A new Zorro for the new millennium! Zorro: Generation Z is a 2008 UK animated series. It follows Diego De La Vega, descendant of the original Zorro, fighting crime and the corrupt government of Pueblo Grande in a Batman Beyond styled world. I picked this up for three reasons, lightsabers, my modest love of Zorro and BKN, and the name resemblance to Dragonball Z.
Generation Z begins as all superhero cartoons do, with a two-part origin story. Diego De La Vega and his mute friend Bernardo return to Diego’s home after school. They discover that Mayor Martinez and his goons broke in and kidnapped Diego’s father for political motives. Diego and Bernardo barely escape their ray guns to discover a secret passageway. It leads to a run down underground cathedral that just so happens to be El Zorro’s lair. The stories his grandfather told him were true! Zorro’s “batcave” is stocked with his Z-pod, Tornado-Z , and four sets of Zorro outfits (my favorite was the gold-fringed getup). Diego dons the Zorro costume and runs to the Mayor’s mansion to save his father. Meanwhile, Diego’s Alfred (Bernardo) mans the Zorrocave. Zorro stumbles his way into the mansion, messes up, only to be saved by The Scarlet Whip who happens to be the Mayor’s daughter Maria and long-time schoolmate of Diego. However, they don’t recognize each other and neither do their fathers. The Scarlet Whip helps Zorro and his father escape and that’s the end of that.
The third episode is a mess. When Diego’s father disappeared in the first episode, the Mayor accused him of swindling the tax payers. However, this whole affair was dropped and never mentioned. But I’m willing to forget that. More importantly, in the short time-frame between the second and third episode, Diego has become an expert Zorro and a household name in Pueblo Grande. The remaining episodes follow the formula of the Mayor’s goons carrying out a heist, Zorro popping up, doing badly, and The Scarlet Whip arriving to save his ass. Diego and his motive to become Zorro is never explored. Character development is absent, instead focusing on the comic relief between Diego and Bernardo, El Zorro and The Scarlet Whip, and the mayor and his goons.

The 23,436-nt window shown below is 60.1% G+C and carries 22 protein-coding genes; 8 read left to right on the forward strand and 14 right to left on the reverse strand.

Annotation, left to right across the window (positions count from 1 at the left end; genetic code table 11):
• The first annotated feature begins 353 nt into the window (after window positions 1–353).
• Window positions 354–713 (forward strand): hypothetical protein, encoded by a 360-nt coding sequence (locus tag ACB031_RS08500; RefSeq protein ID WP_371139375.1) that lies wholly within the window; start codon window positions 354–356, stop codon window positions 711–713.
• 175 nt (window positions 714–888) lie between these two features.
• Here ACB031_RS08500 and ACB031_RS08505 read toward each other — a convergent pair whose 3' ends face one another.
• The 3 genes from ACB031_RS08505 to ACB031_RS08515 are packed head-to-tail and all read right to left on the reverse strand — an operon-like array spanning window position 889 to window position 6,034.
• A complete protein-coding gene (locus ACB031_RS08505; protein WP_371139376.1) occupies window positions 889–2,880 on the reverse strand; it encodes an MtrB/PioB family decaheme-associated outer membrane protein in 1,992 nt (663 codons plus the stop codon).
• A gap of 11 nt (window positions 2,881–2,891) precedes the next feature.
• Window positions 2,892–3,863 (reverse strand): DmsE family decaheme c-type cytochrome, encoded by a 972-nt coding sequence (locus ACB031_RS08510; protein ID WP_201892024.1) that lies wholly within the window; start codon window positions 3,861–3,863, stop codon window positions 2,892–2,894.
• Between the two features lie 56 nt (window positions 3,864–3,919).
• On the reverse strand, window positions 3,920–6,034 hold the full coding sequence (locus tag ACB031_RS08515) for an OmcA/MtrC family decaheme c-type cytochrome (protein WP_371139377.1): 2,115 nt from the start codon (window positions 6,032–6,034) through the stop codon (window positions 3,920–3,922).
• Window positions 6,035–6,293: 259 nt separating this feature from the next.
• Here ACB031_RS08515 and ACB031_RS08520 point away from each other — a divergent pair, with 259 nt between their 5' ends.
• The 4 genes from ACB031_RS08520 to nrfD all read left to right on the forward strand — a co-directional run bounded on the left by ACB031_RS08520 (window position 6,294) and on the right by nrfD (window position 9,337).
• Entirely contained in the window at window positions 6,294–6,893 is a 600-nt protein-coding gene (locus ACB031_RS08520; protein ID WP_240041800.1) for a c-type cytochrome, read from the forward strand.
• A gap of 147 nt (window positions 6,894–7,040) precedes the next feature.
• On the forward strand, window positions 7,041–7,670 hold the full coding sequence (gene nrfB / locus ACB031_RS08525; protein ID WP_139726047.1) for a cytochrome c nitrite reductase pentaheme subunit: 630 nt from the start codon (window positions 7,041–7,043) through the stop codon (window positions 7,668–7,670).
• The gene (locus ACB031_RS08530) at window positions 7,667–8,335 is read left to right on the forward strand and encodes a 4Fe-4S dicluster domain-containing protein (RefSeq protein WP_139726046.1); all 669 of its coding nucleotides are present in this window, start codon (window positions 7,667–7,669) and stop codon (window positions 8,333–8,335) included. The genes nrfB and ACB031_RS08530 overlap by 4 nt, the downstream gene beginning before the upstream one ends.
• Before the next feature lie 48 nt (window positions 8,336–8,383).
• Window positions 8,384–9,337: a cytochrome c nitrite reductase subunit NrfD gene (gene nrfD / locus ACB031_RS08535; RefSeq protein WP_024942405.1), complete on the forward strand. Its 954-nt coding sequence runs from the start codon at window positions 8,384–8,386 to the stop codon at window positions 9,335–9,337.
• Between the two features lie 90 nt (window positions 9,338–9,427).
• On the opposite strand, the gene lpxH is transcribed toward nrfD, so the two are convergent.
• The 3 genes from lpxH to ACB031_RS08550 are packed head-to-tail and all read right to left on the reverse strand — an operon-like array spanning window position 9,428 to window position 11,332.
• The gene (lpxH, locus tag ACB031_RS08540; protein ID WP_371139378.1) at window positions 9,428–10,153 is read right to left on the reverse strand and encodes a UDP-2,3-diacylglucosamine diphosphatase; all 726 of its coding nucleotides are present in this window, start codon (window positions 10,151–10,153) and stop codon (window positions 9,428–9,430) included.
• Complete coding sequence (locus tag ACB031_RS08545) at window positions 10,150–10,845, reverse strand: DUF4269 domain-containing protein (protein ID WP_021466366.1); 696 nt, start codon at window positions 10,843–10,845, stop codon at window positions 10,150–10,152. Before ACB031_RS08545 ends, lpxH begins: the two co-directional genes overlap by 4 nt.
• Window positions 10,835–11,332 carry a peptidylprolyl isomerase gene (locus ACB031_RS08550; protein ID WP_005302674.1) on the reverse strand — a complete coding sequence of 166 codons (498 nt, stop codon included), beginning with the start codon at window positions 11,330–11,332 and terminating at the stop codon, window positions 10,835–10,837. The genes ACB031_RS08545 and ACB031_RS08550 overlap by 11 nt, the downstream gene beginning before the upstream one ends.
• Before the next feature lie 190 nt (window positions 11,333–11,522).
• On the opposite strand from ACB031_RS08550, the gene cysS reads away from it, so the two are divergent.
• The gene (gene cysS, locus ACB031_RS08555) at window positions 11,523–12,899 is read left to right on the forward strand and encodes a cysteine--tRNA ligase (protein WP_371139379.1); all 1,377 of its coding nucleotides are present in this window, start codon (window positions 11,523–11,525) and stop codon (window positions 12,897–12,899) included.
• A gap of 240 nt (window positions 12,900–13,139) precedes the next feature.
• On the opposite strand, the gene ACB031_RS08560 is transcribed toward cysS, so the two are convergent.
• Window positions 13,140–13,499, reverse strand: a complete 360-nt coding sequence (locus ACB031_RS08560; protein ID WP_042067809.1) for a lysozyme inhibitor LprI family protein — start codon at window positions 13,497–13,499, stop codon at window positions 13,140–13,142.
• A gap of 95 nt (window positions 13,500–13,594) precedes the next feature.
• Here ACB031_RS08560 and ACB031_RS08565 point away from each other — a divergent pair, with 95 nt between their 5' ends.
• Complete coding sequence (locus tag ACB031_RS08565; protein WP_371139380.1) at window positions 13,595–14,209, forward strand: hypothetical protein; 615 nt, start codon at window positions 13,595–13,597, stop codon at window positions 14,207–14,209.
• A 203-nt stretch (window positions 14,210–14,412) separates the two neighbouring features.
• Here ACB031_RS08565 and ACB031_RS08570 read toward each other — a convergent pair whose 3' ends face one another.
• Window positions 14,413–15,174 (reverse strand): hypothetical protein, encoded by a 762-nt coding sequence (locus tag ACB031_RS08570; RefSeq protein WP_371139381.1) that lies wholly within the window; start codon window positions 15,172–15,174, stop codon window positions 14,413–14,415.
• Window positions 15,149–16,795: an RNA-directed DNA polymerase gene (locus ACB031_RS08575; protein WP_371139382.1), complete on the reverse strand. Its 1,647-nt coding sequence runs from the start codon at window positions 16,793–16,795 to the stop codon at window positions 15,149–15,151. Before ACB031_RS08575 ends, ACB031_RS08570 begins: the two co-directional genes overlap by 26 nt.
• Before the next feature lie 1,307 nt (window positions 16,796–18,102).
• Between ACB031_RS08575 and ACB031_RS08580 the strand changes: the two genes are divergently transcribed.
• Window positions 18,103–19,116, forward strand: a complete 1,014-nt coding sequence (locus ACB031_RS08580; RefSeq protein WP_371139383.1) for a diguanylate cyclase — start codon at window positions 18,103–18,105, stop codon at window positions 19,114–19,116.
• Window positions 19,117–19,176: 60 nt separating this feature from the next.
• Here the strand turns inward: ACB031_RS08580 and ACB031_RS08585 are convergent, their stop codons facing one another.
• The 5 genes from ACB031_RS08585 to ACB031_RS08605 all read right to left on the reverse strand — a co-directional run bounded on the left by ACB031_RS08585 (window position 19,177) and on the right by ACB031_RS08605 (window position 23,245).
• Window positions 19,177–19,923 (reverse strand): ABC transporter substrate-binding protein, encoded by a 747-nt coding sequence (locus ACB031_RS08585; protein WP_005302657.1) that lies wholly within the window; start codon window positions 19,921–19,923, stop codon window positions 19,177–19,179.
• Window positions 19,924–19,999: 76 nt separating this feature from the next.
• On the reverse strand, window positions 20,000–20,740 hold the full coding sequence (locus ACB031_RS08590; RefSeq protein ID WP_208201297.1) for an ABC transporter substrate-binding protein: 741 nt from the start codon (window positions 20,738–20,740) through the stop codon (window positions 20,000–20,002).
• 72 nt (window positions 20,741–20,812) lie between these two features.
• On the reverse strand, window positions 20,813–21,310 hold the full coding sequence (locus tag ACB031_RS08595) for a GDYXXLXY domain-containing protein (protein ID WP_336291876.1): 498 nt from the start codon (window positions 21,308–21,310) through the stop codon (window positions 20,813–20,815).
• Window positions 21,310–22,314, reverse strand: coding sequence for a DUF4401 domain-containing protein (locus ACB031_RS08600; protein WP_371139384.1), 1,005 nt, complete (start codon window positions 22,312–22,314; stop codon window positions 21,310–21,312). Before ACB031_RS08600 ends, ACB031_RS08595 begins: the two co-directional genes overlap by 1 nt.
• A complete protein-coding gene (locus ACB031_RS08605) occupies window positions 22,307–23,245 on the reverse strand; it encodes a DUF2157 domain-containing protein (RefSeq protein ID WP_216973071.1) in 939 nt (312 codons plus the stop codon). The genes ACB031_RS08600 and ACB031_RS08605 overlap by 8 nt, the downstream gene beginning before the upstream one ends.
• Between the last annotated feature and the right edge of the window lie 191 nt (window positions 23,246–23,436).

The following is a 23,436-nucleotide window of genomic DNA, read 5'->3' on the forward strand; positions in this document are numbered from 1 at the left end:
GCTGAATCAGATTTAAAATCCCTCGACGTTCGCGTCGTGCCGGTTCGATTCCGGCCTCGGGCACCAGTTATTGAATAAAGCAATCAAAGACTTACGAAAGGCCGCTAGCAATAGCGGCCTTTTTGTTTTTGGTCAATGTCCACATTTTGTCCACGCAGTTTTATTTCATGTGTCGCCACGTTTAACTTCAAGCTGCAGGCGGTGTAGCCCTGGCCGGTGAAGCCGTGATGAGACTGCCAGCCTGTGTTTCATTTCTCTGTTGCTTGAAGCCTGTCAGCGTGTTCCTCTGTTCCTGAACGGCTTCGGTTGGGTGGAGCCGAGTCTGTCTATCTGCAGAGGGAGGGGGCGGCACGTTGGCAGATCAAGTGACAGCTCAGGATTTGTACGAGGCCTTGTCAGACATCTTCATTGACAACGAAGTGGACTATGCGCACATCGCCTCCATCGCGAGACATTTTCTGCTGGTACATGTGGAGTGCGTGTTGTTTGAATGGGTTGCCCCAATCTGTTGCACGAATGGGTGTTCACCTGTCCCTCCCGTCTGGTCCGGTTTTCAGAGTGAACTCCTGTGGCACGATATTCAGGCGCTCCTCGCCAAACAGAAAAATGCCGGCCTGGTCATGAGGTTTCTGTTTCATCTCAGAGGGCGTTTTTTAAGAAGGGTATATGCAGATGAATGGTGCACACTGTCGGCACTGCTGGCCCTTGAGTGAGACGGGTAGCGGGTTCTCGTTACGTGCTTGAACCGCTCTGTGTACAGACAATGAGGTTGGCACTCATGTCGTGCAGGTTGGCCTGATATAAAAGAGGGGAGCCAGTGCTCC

But despite its faults, Generation-Z is fun to watch. It’s colorful, fast-paced, and has plenty of action scenes. Zorro’s lightsaber and whip are cool weapons, even though they don’t seem to cut through the enemies’ swords or brooms. The interaction between Diego and Maria is humorous during the daily life scenes and how they slowly begin to question whether the other is El Zorro/The Scarlet Whip after a fight.
Zorro: Generation Z is a fine Saturday-morning cartoon. It’s just a shame that it never got a television deal (although it apparently airs in Spanish on Telemundo). I’ll likely purchase the remaining volumes if I can find it in-store at Wal-Mart or as free-shipping filler online.
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